We feel very strongly that the XML project plan format and linkage to Bugzilla plan items have been a positive step in improving plans across the project landscape, and this resolution further emphasizes the importance of transparent planning. I'd also like to note that of all of the Galileo requirements, the XML project plan is the only one specifically mandated by the Board. The other requirements are either part of the Development Process or were added collectively by the Planning Council. These plans roll-up into the Roadmap, which was also approved at this meeting.

We also discussed Industry Working Groups, a new Foundation initiative designed to increase membership, industry awareness and usage of Eclipse, and engineering staffing on Eclipse projects. With my DSDP hat on, I'm excited that the first one created is the Eclipse Mobile Working Group.

Mik and I led a lively discussion on the age-old Adopter Community vs. User Community question, in this case whether Galileo is supposed to be a coordinated build or a coordinated product. After much discussion, the Board reiterated the position that Galileo is a community-supported release of technology, which is subsequently productized by commercial adopters. Free users of Galileo get support from the community, but for enterprise-level support users need to buy a commercial product based on the Galileo technologies. In order to make this clearer on the site, the Galileo site will have 1) a statement that the EPP packages are community-supported, 2) a link to commercial distros, and 3) an obvious way to file bugs against an EPP package in Bugzilla.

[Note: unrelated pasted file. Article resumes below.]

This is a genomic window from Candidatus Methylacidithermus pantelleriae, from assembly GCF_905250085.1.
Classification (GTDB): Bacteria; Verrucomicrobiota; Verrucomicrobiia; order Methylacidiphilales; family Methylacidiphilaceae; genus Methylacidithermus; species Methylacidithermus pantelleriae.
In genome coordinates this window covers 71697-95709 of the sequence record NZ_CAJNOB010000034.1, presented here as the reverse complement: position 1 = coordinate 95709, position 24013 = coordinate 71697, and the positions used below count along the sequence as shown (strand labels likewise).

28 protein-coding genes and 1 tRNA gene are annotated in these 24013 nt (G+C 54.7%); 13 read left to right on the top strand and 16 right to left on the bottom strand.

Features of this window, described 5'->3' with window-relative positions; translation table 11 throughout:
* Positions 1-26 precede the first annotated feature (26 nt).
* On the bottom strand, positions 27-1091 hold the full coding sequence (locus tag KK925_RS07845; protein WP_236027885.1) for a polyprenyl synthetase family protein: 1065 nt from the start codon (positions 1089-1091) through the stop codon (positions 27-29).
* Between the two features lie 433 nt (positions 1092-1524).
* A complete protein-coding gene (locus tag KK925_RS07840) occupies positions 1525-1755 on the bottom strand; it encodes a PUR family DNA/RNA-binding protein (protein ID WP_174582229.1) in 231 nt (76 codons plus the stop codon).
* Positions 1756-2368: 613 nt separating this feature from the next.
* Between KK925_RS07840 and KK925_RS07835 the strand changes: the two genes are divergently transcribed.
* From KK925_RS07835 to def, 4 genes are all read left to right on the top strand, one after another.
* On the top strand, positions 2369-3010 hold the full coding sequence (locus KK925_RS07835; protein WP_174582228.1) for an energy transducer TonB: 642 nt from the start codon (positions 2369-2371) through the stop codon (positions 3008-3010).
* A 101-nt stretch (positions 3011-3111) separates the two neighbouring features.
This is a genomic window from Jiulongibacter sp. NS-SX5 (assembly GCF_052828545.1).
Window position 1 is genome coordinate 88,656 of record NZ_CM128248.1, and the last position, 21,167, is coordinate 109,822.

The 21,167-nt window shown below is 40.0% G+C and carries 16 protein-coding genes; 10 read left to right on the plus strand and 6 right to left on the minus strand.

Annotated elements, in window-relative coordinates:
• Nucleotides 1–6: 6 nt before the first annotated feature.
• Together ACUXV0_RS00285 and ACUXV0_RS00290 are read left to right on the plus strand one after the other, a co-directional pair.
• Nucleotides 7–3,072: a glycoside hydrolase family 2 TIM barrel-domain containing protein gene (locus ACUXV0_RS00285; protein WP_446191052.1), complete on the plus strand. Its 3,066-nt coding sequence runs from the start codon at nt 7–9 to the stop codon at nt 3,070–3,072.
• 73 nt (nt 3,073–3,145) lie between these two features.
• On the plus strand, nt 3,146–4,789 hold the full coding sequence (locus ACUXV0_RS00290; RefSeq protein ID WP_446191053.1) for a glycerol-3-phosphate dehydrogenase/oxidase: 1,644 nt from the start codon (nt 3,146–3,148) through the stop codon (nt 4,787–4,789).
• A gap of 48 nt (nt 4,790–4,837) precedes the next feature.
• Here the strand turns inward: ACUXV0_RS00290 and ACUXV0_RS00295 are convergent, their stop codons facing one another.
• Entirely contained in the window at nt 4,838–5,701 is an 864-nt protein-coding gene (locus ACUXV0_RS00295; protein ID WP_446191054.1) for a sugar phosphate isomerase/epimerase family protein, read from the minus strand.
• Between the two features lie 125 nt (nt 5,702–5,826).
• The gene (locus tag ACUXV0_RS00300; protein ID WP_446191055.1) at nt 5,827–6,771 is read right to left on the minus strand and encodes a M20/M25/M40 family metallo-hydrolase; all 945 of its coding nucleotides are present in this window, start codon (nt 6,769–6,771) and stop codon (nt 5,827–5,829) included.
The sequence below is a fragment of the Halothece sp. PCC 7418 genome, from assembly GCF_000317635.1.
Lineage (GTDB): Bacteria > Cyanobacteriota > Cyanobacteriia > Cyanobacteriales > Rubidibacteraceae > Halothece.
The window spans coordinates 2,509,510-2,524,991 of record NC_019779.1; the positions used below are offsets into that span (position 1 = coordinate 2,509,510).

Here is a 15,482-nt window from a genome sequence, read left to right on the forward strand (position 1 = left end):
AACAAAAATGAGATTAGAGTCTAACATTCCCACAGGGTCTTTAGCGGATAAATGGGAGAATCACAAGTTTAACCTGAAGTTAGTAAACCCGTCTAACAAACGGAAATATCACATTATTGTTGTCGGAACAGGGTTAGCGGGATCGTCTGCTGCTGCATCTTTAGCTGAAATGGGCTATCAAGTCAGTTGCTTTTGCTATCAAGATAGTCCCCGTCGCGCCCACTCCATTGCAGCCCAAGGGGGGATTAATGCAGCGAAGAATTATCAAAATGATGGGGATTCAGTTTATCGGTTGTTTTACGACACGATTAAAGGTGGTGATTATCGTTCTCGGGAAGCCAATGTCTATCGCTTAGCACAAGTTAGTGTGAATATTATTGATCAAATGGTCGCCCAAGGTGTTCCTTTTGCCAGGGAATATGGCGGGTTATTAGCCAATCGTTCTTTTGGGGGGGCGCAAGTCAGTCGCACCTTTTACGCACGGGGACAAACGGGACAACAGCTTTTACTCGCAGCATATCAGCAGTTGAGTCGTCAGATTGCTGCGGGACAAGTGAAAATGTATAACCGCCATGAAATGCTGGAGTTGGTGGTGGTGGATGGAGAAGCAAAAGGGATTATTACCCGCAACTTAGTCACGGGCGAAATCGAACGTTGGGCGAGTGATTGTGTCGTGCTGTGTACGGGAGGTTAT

This discussion was followed up by a status update on the Architecture Council. Attention eclipse community: the AC has been revived and is very now active. If you haven't paid attention in a while, now is the time to re-engage. As part of the AC report, we also discussed some committer and project needs from the Foundation: Engineering Staffing, LGPL, Git, and JIRA. I discuss each below.

Regarding staffing, we discussed some of the nice-to-have items from Galileo: BIDI, accessibility, usability, and cross-project QA. The conclusion was a reminder of the roles of the Foundation and the Membership when it comes to project staffing. As indicated in the bylaws, the Foundation facilitates the ecosystem while maintaining vendor neutrality. So when applying engineering staffing, the Foundation supports infrastructure rather than writing code for specific projects. This means that if there are specific project features that the community feels are important, staffing needs to come from the community and the commercial ecosystem, not from the Foundation.

LGPL was raised as an issue because some projects need to link to LGPL code to realize their full feature set. LGPL (and GPL) code is currently not allowed on the Foundation's servers, so multiple downloads are required for some projects. The Board's IP Advisory Committee is currently examining the LGPL policy.

Git and JIRA are two tools that have been recently